Some of the bones found in this ancient burying ground belonged to men of enormous size.
In 1798, American settlers from the east arrived in Ohio's Western Reserve, and started cutting down the forests on the southern shore of Lake Erie. They discovered many ancient earthen structures, and everywhere, they found well-crafted spear points and other artifacts of a long-lost and once-thriving native society. These people were clearly distinct from the Massasauga Indians then living in the area.
Before the first settlers arrived in western Pennsylvania and southern Ohio, they had heard stories of the extensive earthworks found in places like Circleville and Marietta, Ohio. When settler Aaron Wright and his companions arrived in the area that would later become Ashtabula County, Ohio, and started building their homes along Conneaut Creek, they were not surprised to find similar ancient earthworks.
The strange discoveries of Aaron Wright in 1800
Aaron Wright became known as the discoverer of the "Conneaut Giants," the ancient inhabitants of Ashtabula County, Ohio, with unusually large bones, for reasons that are not entirely clear. It could have been due to his being a young, energetic single man or his decision to settle on land that included a large burial ground of the Mound Builders. Whatever the case, he is remembered in history for this discovery.
According to an 1844 account by Harvey Nettleton, the ancient burial ground which was approximately four acres, was located in an area that would become the village of New Salem (later Conneaut) and extended northward from the creek bank to Main Street, in an oblong square.
Harvey Nettleton noted in his account:
The ancient graves were marked by small depressions in the earth arranged in straight rows, with spaces or alleys between them. It is estimated that the area contained between two and three thousand graves.
Esq. Aaron Wright conducted a thorough examination of these depressions in 1800 and found that they consistently contained human bones that had blackened with age. These bones quickly crumbled to dust when exposed to air.
The prehistoric cemetery on Esq. Aaron Wright's property was noteworthy for its large size and the layout of the graves. However, it was the contents of the graves and the nearby burial mounds that caught the attention of Nettleton.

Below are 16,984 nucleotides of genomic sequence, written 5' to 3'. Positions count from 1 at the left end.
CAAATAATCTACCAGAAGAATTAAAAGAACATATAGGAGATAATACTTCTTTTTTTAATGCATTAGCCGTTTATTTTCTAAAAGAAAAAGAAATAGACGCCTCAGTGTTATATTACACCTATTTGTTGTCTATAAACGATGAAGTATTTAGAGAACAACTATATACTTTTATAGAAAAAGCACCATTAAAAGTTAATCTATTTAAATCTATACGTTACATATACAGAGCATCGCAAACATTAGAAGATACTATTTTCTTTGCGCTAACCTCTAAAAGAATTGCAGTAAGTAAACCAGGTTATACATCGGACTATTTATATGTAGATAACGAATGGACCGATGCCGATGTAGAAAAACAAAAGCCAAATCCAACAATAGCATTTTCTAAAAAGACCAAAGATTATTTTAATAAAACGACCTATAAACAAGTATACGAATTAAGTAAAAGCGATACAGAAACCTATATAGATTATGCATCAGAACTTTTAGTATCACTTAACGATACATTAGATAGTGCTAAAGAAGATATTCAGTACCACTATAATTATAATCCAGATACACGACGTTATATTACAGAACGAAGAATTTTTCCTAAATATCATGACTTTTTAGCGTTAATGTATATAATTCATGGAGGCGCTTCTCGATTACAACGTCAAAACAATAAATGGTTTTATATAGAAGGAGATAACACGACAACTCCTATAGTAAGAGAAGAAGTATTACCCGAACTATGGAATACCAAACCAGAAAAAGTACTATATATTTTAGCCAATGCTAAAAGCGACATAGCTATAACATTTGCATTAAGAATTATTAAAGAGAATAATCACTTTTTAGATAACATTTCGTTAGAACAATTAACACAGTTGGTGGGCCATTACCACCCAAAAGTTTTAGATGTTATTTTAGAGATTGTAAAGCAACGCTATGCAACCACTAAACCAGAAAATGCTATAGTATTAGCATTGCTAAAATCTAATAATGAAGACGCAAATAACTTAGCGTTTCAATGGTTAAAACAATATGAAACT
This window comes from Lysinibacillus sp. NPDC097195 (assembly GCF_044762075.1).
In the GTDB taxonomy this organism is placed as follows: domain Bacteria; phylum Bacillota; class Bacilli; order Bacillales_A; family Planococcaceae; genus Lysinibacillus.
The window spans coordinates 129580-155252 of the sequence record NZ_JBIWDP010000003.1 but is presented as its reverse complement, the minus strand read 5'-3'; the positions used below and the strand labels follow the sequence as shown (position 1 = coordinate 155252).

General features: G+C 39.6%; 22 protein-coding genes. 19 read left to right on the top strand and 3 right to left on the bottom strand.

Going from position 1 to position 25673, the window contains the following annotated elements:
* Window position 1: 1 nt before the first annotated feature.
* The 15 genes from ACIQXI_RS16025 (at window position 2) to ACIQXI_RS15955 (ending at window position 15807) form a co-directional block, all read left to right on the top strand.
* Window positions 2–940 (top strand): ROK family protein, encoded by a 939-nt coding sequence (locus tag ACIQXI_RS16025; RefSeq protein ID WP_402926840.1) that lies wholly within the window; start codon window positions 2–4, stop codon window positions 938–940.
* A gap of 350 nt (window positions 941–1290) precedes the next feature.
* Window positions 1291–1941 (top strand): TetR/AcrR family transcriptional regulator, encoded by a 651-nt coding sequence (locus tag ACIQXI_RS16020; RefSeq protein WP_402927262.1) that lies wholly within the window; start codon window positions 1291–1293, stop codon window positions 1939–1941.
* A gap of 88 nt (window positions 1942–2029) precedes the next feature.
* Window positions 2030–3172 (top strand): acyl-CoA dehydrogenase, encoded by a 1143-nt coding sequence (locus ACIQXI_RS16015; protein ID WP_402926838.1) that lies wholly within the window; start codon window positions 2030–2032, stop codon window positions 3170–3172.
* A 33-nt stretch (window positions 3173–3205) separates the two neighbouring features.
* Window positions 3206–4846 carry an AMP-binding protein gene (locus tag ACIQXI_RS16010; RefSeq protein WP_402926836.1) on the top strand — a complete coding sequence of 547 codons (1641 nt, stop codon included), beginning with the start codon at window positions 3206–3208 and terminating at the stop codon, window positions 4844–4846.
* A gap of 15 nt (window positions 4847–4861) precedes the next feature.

The mounds located in the eastern part of Conneaut village, and the extensive burying ground near the Presbyterian Church, do not seem to be connected to the burial places of the indigenous people. They likely date back to a much earlier time and are the remnants of a vanished civilization, of which the indigenous people had no awareness.
The mounds were relatively small in size and similar in nature to those found throughout the country. The most remarkable aspect of these mounds is that, among the human remains they contain, there are specimens belonging to individuals of unusually large stature, suggesting a possible connection to a race of giants.
Skulls were taken from these mounds, whose cranial cavities were large enough to accommodate an average-sized human head, and jawbones that could easily be placed over a person's face.
The bones of the arms and lower limbs were proportionate and provided visible evidence of the decline in human size since the time when these individuals lived on the land currently inhabited by us.
What Nehemiah King found in 1829
Nettleton's account became widely known when it was included in Henry Howe's "Historical Collections of Ohio" in 1847. Howe mentions that Thomas Montgomery and Aaron Wright arrived in Ohio in the spring of 1798 and discovered an "extensive burying ground" and "human bones found in the mounds" in the area.
Howe repeats the claim that among the uncovered bones, "there were some belonging to men of gigantic structure." He also relates the story of how in 1829, a tree was cut down next to the ancient "Fort Hill in Conneaut" and the local landowner, "The Hon. Nehemiah King," counted 350 annual rings beyond some cut marks near the tree's center using a magnifying glass.
In conclusion, Howe writes: "Subtracting 350 from 1829 results in 1479, which must have been the year when these cuts were made. This was thirteen years before the discovery of America by Columbus. This could have been done by the mound-building race, using a copper axe, as they had the ability to harden that metal to a point where it could cut like steel."
In 1848, the same year that Henry Howe's history of Ohio was published, the Smithsonian Institution released a book titled "Ancient Monuments of the Mississippi Valley" authored by E. G. Squier and E. H. Davis. This seminal report includes the first known published description of "Fort Hill," the mysterious pre-Columbian site located on the property of Nehemiah King, who was a neighbor of Aaron Wright.